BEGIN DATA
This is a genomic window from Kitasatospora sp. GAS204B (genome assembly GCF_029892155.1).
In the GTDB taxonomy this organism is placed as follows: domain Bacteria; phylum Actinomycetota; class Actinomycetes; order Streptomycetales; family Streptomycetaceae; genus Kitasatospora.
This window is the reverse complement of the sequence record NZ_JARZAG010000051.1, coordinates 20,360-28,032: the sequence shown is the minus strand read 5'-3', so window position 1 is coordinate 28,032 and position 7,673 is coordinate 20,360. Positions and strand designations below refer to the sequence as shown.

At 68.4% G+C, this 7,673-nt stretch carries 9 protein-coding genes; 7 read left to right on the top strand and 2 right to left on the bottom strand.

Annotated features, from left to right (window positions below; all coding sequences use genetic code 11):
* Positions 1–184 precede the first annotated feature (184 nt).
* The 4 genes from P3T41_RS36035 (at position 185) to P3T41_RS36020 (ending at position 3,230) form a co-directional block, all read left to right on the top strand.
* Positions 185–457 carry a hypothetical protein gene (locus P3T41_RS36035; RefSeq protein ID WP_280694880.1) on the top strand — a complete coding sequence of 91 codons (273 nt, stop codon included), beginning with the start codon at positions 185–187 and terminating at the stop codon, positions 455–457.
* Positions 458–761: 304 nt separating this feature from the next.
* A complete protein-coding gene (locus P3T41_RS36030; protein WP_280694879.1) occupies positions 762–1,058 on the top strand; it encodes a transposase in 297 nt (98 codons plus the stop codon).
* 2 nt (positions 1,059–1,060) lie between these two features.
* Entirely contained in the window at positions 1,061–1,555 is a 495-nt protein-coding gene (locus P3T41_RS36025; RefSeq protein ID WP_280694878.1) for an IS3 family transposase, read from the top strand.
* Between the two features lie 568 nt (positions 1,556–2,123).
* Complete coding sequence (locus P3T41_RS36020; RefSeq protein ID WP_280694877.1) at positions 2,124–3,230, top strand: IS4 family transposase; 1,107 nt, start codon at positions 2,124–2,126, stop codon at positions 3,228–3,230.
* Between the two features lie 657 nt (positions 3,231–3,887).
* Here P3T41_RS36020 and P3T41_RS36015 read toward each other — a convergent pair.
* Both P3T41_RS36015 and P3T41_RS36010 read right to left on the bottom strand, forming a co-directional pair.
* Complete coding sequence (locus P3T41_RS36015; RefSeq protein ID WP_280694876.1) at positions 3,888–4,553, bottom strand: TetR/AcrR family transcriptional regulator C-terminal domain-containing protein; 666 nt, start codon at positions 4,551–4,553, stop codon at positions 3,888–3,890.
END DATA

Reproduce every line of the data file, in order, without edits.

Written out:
This is a genomic window from Kitasatospora sp. GAS204B (genome assembly GCF_029892155.1).
In the GTDB taxonomy this organism is placed as follows: domain Bacteria; phylum Actinomycetota; class Actinomycetes; order Streptomycetales; family Streptomycetaceae; genus Kitasatospora.
This window is the reverse complement of the sequence record NZ_JARZAG010000051.1, coordinates 20,360-28,032: the sequence shown is the minus strand read 5'-3', so window position 1 is coordinate 28,032 and position 7,673 is coordinate 20,360. Positions and strand designations below refer to the sequence as shown.

At 68.4% G+C, this 7,673-nt stretch carries 9 protein-coding genes; 7 read left to right on the top strand and 2 right to left on the bottom strand.

Annotated features, from left to right (window positions below; all coding sequences use genetic code 11):
* Positions 1–184 precede the first annotated feature (184 nt).
* The 4 genes from P3T41_RS36035 (at position 185) to P3T41_RS36020 (ending at position 3,230) form a co-directional block, all read left to right on the top strand.
* Positions 185–457 carry a hypothetical protein gene (locus P3T41_RS36035; RefSeq protein ID WP_280694880.1) on the top strand — a complete coding sequence of 91 codons (273 nt, stop codon included), beginning with the start codon at positions 185–187 and terminating at the stop codon, positions 455–457.
* Positions 458–761: 304 nt separating this feature from the next.
* A complete protein-coding gene (locus P3T41_RS36030; protein WP_280694879.1) occupies positions 762–1,058 on the top strand; it encodes a transposase in 297 nt (98 codons plus the stop codon).
* 2 nt (positions 1,059–1,060) lie between these two features.
* Entirely contained in the window at positions 1,061–1,555 is a 495-nt protein-coding gene (locus P3T41_RS36025; RefSeq protein ID WP_280694878.1) for an IS3 family transposase, read from the top strand.
* Between the two features lie 568 nt (positions 1,556–2,123).
* Complete coding sequence (locus P3T41_RS36020; RefSeq protein ID WP_280694877.1) at positions 2,124–3,230, top strand: IS4 family transposase; 1,107 nt, start codon at positions 2,124–2,126, stop codon at positions 3,228–3,230.
* Between the two features lie 657 nt (positions 3,231–3,887).
* Here P3T41_RS36020 and P3T41_RS36015 read toward each other — a convergent pair.
* Both P3T41_RS36015 and P3T41_RS36010 read right to left on the bottom strand, forming a co-directional pair.
* Complete coding sequence (locus P3T41_RS36015; RefSeq protein ID WP_280694876.1) at positions 3,888–4,553, bottom strand: TetR/AcrR family transcriptional regulator C-terminal domain-containing protein; 666 nt, start codon at positions 4,551–4,553, stop codon at positions 3,888–3,890.